Scott Ball / Rivard Report
The application period for the position of San Antonio city manager closes Thursday, and Mayor Ron Nirenberg has laid out an ambitious selection timeline for City Council to select a successor to retiring City Manager Sheryl Sculley by the end of January.
City Councilman Greg Brockhouse (D6) likely will oppose that timeline, as much as he detests Sculley. I write that without any special knowledge of the first-term representative’s thinking. It’s a simple assumption: Doesn’t he oppose virtually all of Nirenberg’s initiatives and positions?
Judging by the recent commentary Brockhouse contributed to the Rivard Report, which includes his responses to readers who posted comments, the fire union’s preferred candidate for mayor is getting ready to challenge Nirenberg in the May city election. Again, a simple assumption: Isn’t Brockhouse tired of being a vote of one, with only infrequent company joining him in opposition? So why not roll the dice and give an emboldened fire union its own candidate?
A Brockhouse mayoral bid is a long-shot proposition. His would be a campaign targeting the incumbent, rather than one built on a vision and a plan. Yet we are living a populist, anti-government moment, and Brockhouse’s message that we are a city of haves and have-nots will resonate, even if it’s not true. Caveat emptor, voters. Protest votes can have unintended consequences.
A new city manager or a new mayor will not change the reality that San Antonio faced five years ago in 2013 and still faces now. That was the year Sculley convinced Mayor Julián Castro that public safety benefits and pension costs were becoming a worsening drag on City finances, accounting for an ever-growing percentage of the city’s general budget.
A blue-ribbon commission that compared the police and fire union’s collective bargaining agreement with other cities in Texas and beyond issued its report in 2014 that showed San Antonio was spending more of its budget — nearly two-thirds of every dollar — than any other major U.S. city on public safety, worsened by the spiraling costs of union health care and retirement benefits. Citizens learned that police and firefighters do not pay for any of their health care and enjoy a legal slush fund to cover the costs of divorces and other personal problems.
Castro and the City Council unanimously approved a policy setting a 66 percent ceiling on future public safety costs in the general budget. Ever since, the fire union has refused to come to the bargaining table to work on a new labor agreement. Their representatives sat in on the early sessions between City negotiators and the police union, but they never came to the table for direct talks on replacing the labor pact that expired in 2014. San Antonio firefighters union President Chris Steele continues to ignore invitations to bargain.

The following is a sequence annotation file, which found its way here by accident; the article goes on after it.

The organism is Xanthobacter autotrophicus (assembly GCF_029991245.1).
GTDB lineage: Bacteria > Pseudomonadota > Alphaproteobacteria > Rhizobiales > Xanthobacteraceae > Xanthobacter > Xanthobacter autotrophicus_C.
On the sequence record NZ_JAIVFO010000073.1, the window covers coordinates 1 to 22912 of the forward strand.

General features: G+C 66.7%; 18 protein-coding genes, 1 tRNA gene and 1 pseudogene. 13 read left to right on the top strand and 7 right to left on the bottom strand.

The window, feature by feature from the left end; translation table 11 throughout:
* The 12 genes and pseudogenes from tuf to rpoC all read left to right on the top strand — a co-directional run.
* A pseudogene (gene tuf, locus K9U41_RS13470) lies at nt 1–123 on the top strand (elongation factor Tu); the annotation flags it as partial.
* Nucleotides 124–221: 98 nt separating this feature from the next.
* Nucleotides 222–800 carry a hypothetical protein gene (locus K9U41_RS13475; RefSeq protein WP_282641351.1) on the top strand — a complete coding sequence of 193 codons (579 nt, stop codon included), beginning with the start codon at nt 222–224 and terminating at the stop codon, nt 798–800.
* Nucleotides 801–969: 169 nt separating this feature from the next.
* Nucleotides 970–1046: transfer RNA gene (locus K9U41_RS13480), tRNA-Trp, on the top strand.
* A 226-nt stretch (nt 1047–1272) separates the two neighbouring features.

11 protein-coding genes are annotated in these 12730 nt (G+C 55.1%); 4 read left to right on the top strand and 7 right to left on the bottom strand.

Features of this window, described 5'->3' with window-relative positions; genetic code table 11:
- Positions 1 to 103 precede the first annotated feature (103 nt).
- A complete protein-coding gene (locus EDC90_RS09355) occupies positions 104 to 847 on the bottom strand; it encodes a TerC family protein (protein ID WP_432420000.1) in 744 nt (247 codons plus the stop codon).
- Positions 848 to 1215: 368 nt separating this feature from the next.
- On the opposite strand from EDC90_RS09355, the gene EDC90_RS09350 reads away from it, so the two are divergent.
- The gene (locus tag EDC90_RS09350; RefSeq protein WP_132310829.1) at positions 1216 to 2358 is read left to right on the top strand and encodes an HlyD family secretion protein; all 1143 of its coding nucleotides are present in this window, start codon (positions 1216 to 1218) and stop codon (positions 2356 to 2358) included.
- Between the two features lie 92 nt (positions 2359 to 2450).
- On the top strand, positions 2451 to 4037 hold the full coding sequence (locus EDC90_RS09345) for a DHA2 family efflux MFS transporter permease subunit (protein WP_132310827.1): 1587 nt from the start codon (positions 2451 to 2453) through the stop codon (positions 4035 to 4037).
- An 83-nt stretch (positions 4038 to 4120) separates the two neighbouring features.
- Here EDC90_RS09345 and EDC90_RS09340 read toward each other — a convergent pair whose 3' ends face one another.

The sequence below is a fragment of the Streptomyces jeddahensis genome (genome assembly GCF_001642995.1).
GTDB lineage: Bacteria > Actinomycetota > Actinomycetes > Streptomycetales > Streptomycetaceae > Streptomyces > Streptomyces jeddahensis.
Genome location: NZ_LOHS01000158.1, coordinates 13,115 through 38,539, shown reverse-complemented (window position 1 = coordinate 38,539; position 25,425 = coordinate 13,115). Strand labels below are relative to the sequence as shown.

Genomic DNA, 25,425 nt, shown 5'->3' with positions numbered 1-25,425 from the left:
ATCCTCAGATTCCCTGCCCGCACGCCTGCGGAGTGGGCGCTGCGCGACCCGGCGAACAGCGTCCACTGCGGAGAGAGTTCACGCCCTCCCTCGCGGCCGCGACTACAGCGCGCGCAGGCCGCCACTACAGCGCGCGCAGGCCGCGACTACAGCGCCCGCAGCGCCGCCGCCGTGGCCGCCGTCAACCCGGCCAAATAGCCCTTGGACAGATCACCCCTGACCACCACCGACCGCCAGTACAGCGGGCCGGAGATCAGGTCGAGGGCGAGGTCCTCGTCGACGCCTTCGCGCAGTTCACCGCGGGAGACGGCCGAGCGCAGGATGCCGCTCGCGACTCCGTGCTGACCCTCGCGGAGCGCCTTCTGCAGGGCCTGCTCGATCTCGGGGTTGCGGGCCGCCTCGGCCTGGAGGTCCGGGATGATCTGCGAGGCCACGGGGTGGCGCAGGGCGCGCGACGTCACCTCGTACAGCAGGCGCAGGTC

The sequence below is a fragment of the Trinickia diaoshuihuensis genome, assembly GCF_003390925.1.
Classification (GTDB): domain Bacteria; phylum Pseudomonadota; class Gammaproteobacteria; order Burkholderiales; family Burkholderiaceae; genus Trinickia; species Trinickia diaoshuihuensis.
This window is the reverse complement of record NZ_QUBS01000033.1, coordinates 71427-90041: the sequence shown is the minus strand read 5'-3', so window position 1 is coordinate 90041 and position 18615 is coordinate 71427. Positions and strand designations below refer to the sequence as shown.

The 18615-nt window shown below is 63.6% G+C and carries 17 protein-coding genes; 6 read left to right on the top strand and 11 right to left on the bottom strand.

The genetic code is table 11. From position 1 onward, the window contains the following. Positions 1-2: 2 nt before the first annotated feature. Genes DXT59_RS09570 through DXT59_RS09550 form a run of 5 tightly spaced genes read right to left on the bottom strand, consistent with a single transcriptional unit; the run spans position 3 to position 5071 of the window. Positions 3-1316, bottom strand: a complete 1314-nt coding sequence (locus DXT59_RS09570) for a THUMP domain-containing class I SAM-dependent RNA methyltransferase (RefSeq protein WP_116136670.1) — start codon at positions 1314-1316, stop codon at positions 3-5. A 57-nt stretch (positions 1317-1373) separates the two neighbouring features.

Perhaps he is waiting for Brockhouse to become mayor.
The current mayor and Council, of course, could break that pledge to hold down union costs and hand the firefighters a rich new contract, even better than the one given to the police union under Mayor Ivy Taylor. That would be the trigger for the next downgrading of San Antonio’s bond rating.
The next city manager will inherit a reality first recognized by Sculley, and while the passage of Proposition B might save a few hundred thousand dollars on the compensation paid to her successor, the real risk is the tens of millions of dollars a bad contract will cost taxpayers.
People turn off when the conversation turns to municipal finance, but taxpayers should understand this: a missing or poorly maintained sidewalk on your street is going to stay that way because your tax dollars are underwriting rich union benefits.
The next time you fork over $20 for a prescription co-pay or $50 for a visit to a physician, remind yourself: The firefighters believe they should not have to pay for any of their health care. Taxpayers, union leaders insist, should foot the whole bill.
That, in sum, is what the five-year war between City Hall and the unions is all about. One side’s greed, and the other side saying we can no longer afford to give a blank check to the unions.
The new city manager faces a huge challenge: How to deliver City Council and citizens a new agreement with the fire union that is both fair and affordable. The alternative is to let an unelected arbiter rule on a new contract and thus put the city’s ability to deliver other essential services at greater risk.
Just remember: The city manager told us so. Happy New Year.